In the world of data visualization and analysis, Power BI has emerged as the top tool for presenting information in a visually appealing and interactive manner. When creating reports and dashboards, formatting data properly is crucial especially when dealing with currency values.
Power BI allows users to manipulate and transform data to meet their specific needs. One of its valuable features is the ability to modify currency formats, ensuring an accurate and consistent display of monetary values.
By adjusting the currency format in Power BI, you can enhance the clarity and comprehension of financial information. This ultimately improves the overall quality of analysis and reporting.
Discover how you can effortlessly customize your reports and dashboards to accurately display monetary values across different currencies such as dollars, euros, pounds, and many more in this article.
Change Currency Format with Measure Tools
There are two methods to modify the currency format in Power BI, and one of them is by utilizing the Measure Tools. Unlike the default tabs displayed upon opening Power BI, the Measure Tools tab becomes active only when you create or edit a measure.
When you create a measure, you’ll find yourself in the Measures tools tab right away. In this tab, within the formatting section, you can conveniently apply your desired currency format simply by clicking on the currency symbol.
Power BI’s default currency is the dollar sign. However, you can change this to any currency you want.
To do this, just click on the downward arrow next to the dollar sign. From there, you can choose the currency symbol that suits your needs.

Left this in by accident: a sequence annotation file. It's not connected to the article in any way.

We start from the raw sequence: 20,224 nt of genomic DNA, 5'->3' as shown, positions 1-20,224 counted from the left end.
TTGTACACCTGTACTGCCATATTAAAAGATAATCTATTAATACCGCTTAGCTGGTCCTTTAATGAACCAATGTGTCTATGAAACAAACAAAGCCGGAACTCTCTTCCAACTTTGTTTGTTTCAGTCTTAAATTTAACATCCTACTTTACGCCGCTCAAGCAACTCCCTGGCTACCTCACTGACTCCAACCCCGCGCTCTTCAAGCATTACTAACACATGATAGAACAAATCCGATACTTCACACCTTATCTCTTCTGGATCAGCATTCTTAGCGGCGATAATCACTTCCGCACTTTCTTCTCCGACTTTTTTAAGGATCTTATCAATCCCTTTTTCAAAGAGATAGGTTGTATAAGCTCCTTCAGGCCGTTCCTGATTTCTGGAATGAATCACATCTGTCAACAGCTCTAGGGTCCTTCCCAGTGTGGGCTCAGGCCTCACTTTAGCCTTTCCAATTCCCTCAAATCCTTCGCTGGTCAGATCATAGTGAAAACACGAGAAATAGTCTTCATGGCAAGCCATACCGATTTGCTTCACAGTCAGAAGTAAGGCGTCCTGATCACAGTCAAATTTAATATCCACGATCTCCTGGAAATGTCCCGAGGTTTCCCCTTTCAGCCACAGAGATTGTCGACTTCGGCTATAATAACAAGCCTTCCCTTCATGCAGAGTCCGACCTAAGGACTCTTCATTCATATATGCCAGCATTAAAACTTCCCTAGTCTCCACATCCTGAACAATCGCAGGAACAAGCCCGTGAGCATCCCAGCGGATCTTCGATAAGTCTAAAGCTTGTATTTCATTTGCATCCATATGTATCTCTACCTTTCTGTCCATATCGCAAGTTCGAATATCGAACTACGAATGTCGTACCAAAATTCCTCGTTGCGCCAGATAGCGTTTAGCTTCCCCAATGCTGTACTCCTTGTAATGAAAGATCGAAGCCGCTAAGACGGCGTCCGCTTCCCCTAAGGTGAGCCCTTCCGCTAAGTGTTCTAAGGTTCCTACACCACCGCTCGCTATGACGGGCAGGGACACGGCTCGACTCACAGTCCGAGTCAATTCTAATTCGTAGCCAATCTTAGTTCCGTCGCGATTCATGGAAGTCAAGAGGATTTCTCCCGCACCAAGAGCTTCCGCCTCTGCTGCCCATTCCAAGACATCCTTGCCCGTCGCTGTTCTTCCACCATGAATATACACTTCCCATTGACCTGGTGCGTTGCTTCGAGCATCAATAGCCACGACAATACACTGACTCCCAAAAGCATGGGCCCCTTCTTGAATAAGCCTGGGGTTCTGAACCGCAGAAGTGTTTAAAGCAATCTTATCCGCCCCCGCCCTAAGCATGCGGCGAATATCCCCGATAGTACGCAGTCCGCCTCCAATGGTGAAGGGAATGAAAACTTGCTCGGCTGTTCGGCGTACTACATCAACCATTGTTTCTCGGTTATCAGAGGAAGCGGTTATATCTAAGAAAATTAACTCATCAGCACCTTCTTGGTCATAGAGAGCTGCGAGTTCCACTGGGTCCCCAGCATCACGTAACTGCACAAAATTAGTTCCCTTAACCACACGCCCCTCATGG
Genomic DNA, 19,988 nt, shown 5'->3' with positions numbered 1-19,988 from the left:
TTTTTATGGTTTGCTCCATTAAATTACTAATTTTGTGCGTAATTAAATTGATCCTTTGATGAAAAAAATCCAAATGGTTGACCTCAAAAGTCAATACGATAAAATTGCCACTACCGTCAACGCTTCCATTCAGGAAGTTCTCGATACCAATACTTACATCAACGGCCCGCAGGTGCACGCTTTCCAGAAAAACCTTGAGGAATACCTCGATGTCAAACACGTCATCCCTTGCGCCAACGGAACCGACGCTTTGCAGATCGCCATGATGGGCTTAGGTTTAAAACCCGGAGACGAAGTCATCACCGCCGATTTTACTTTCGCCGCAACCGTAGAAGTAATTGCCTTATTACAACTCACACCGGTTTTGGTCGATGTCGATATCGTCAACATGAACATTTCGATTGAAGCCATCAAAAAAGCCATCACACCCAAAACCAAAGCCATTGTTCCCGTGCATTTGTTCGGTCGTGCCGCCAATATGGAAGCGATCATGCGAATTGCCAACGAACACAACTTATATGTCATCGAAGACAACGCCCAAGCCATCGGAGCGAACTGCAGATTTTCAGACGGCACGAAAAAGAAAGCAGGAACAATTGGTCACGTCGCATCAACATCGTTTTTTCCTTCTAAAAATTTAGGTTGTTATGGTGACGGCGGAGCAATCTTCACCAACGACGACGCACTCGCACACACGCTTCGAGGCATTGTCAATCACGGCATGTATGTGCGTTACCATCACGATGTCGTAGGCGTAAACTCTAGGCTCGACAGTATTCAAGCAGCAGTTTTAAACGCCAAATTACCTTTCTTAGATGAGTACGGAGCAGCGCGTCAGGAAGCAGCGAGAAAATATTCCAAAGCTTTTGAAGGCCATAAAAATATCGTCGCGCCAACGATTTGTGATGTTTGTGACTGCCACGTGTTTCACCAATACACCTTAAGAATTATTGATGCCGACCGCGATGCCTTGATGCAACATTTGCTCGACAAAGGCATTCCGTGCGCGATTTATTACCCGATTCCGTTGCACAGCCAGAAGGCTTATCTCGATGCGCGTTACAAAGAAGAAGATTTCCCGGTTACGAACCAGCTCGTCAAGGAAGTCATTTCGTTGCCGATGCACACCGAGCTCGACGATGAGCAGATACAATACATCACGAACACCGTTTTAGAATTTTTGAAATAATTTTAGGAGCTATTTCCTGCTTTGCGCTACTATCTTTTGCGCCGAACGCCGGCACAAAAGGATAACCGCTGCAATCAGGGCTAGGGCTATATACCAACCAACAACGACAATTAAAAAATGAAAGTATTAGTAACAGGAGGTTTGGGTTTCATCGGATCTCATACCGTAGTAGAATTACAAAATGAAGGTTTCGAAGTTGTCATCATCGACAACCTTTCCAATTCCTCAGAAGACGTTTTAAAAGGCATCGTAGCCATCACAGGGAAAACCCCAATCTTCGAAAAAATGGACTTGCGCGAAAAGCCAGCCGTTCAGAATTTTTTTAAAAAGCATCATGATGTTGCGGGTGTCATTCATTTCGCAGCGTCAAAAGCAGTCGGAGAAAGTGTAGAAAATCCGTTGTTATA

Change Currency Format with the FORMAT Function
DAX’s FORMAT function provides another option by which you can modify the currency format in Power BI.
The FORMAT function simply allows you to apply any number format you want, including currencies. You can see it as the DAX equivalent of using the Measure tools tab.
In many cases, you won’t need to use the FORMAT function to change currency symbols. Nonetheless, using the FORMAT function comes in handy when creating custom solutions that allow you to change currency symbols based on the applied filter.
One such situation will be addressed in this section.
The FILTER function’s syntax uses three parameters:
FILTER ( <Value>, <Format>, [<LocaleName>] )
Value– refers to the number or measure that returns a scalar value you want to format.
Format– the format type you want to apply to the Value.
LocaleName– refers to the locale name that will determine the formatting style. This is an optional parameter and will use the default locale setting in Power Bi when omitted.
The FORMAT function changes the data type of numeric values to text. Therefore, you won’t be able to use it in visuals where the values section requires numeric values.
Profit (FORMAT) = FORMAT( [Profit], "£#,###.00" )
You can use the FORMAT function this way to change the currency symbol of a measure. The syntax uses familiar formatting symbols from Excel.
Creating a Dynamic Currency Measure